should be shared with the Head teacher regarding the risk an offender poses to a
child/children at their school. This is disclosure.
Disclosure to any third party will be the exception to a general rule of confidentiality. Any
disclosure must be part of an overall plan for managing the risk posed by an offender.
Where an agency representative from a RA or DTC agency attends a level 2 or 3 MAPP
meeting and hears information at that meeting which they believe should be more broadly
shared within their organisation, they must:
Identify this at the meeting and ensure that the meeting supports their view and that
this is included as an action in the MAPPA RMP (see example outlined above); or
Where this view is reached after the MAPP meeting, contact the MAPP meeting Chair
to seek their permission to do this. They will need to explain whom it is they wish to
share the information with and the reason why this is necessary.
Where the decision is taken outside the meeting by the MAPP meeting Chair, the request and
the outcome of the decision must be recorded on ViSOR and disclosed at the review meeting.
Areas of Law relevant to a Disclosure Decision
There are various areas of law to consider when making a disclosure decision:
The common law power for the police to share information for policing purposes (for
the prevention and detection of crime);
Data Protection Act (1998);
Human Rights Act (1998);
Children Acts (1989) and (2004); and
Criminal Justice and Immigration Act (2008).
MAPPA Guidance requires that the risk assessment of all MAPPA offenders identifies those
persons who may be at risk of serious harm from the offender. The Risk Management Plan
(RMP) must identify how those risks will be managed. As part of this process, consideration
must be given in each case as to whether disclosure of information about an offender to
others should take place to protect victims, potential victims, staff and other persons in the
community. This applies to all Categories and levels of MAPPA cases.
The purpose of disclosure of information is: to facilitate the Risk Management Plan, to protect
the public as effectively as possible and to reduce the risk of serious harm. Any disclosure
must be lawful, proportionate, accurate and necessary.
The principles underpinning disclosure to third parties are the same as for information sharing
between agencies. It inevitably involves greater sensitivities given that disclosure may be to
individual members of the public (who may not understand the gravity and confidentiality
requirements of the information being shared with them) as opposed to government or law
Even in emergency situations, wherever possible, the decision to disclose should be
made on a multi-agency basis and single agency decision making to disclose
information on offenders is strongly advised against.
Any decision (positive or negative) to a third party disclosure must be clearly recorded in the
level 2 and 3 MAPP meeting minutes and on case management records. For all level 1 cases,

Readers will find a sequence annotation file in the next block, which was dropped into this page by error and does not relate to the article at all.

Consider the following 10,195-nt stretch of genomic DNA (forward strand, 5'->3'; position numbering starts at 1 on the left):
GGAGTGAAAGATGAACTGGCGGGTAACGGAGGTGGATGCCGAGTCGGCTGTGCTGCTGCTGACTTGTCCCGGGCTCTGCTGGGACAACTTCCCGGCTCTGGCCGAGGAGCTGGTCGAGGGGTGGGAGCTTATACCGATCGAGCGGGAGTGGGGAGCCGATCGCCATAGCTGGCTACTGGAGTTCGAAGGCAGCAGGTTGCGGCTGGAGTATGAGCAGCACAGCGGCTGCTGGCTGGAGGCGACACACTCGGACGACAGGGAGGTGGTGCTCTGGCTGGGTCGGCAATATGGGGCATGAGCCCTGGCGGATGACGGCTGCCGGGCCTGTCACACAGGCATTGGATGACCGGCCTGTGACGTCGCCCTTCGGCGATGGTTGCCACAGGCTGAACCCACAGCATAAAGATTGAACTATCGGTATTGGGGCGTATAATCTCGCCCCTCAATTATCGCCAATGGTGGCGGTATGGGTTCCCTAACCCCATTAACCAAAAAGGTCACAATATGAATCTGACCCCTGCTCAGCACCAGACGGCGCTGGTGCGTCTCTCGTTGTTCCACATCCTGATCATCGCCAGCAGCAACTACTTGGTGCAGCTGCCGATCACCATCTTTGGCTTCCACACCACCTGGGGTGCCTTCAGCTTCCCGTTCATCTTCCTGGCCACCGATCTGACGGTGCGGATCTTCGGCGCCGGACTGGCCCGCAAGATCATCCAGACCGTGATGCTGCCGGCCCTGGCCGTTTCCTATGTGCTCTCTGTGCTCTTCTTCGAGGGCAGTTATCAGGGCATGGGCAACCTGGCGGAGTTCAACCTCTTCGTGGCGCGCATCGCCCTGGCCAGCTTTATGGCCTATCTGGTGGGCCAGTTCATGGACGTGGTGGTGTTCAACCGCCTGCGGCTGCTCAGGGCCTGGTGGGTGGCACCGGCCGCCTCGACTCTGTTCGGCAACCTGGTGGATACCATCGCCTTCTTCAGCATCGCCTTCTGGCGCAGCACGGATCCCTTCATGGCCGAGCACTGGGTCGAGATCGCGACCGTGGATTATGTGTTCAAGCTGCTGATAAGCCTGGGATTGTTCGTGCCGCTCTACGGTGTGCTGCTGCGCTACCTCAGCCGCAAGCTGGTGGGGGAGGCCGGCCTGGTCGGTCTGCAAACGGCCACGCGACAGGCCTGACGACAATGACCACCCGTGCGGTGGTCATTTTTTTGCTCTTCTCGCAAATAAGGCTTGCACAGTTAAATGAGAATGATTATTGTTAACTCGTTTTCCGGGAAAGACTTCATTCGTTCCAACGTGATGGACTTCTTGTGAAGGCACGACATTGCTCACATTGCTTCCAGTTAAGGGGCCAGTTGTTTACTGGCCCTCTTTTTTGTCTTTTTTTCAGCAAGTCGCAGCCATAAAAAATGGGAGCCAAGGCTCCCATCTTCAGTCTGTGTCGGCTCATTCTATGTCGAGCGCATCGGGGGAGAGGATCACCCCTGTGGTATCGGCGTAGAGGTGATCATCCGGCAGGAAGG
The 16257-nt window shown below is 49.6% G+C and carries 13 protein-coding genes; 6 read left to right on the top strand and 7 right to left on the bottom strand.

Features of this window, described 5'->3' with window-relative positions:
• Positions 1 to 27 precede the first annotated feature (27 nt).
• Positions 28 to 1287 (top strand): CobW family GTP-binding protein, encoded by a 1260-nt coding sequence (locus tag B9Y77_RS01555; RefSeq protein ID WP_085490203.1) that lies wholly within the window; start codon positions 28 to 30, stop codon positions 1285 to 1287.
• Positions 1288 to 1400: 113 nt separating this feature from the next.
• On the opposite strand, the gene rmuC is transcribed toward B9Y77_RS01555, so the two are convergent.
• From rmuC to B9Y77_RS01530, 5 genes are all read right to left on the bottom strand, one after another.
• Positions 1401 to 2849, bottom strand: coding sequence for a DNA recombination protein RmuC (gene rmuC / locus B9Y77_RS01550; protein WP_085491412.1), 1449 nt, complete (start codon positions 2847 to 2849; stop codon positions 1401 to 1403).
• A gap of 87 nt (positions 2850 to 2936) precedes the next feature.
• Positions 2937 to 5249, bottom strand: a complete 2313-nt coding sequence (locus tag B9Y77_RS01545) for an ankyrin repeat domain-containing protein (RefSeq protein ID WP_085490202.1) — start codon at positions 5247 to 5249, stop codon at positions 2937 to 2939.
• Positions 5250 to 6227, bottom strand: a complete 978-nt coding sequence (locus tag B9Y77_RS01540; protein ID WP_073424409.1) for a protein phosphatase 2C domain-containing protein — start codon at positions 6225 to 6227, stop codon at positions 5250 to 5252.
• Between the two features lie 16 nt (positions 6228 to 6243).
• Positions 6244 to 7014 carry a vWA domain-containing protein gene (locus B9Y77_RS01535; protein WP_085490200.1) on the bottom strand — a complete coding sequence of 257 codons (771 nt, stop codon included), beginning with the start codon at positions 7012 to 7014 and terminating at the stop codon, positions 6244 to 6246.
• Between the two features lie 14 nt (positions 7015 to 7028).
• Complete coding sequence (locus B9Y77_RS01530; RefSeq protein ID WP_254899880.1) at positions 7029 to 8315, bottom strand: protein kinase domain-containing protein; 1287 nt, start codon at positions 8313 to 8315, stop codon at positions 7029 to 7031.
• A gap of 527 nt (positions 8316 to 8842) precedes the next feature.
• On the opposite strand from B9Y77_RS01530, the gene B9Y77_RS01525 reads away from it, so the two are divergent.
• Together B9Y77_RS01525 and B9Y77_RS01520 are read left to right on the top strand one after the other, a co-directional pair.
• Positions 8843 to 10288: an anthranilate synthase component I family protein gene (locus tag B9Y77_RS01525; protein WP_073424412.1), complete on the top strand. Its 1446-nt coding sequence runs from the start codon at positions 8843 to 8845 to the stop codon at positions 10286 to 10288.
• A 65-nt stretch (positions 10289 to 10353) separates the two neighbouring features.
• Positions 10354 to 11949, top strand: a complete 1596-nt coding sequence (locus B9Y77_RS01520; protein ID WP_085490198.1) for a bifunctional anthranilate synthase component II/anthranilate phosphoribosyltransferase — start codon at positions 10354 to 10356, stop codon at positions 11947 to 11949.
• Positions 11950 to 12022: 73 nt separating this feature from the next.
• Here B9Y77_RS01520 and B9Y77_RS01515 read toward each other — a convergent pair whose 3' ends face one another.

the decision must be clearly recorded on the lead agency’s case management record.
When Disclosure should be considered
Disclosure at all MAPPA levels should be considered:
When there is evidence that grooming behaviours may take place, for example,
through leisure clubs, churches, employment;
If there is a condition in a SOPO/licence excluding offenders from a specific location
and/or having contact with named persons;
Where others (including other service users) may be at risk, for example, in
supportive accommodation. This may include other service users, but usually it will be
staff and managers who are told in order to enable more appropriate placements and
for greater vigilance to be exercised;
Where there is a need to protect past or potential victims, in particular where
offenders strike up new relationships with partners who have children or
grandchildren. In some cases, this may include friends or neighbours who have
To schools and colleges if grooming behaviours need to be prevented. In the case of
young offenders, limited and controlled disclosure may be made to school or college
Where a person may be in a position to actively assist in the risk management of an
offender by being familiarised with risk factors and scenarios.
If the lawful authority and necessity requirements have been met, a critical factor in
determining if a disclosure is lawful is therefore likely to be the proportionality requirement.
The following criteria should be met before disclosing information about an offender to a third
Consideration of the potential risk to the offender, although this should not outweigh
the potential risks to others were disclosure not to be made;
Correct identification of the individual(s) to be disclosed to;
Alternatives to disclosure considered and reasonably rejected as inappropriate or
ineffective in all the circumstances and this must be recorded;
The involvement of the offender (where risk factors allow) both in the decision
regarding the need to disclose and in the actual disclosure itself. In some cases, the
ideal situation is for the offender to give their consent and to undertake the disclosure
themselves. This could be either in the presence of their Offender Manager or
supervising police officer or for the content of the disclosure to be confirmed/verified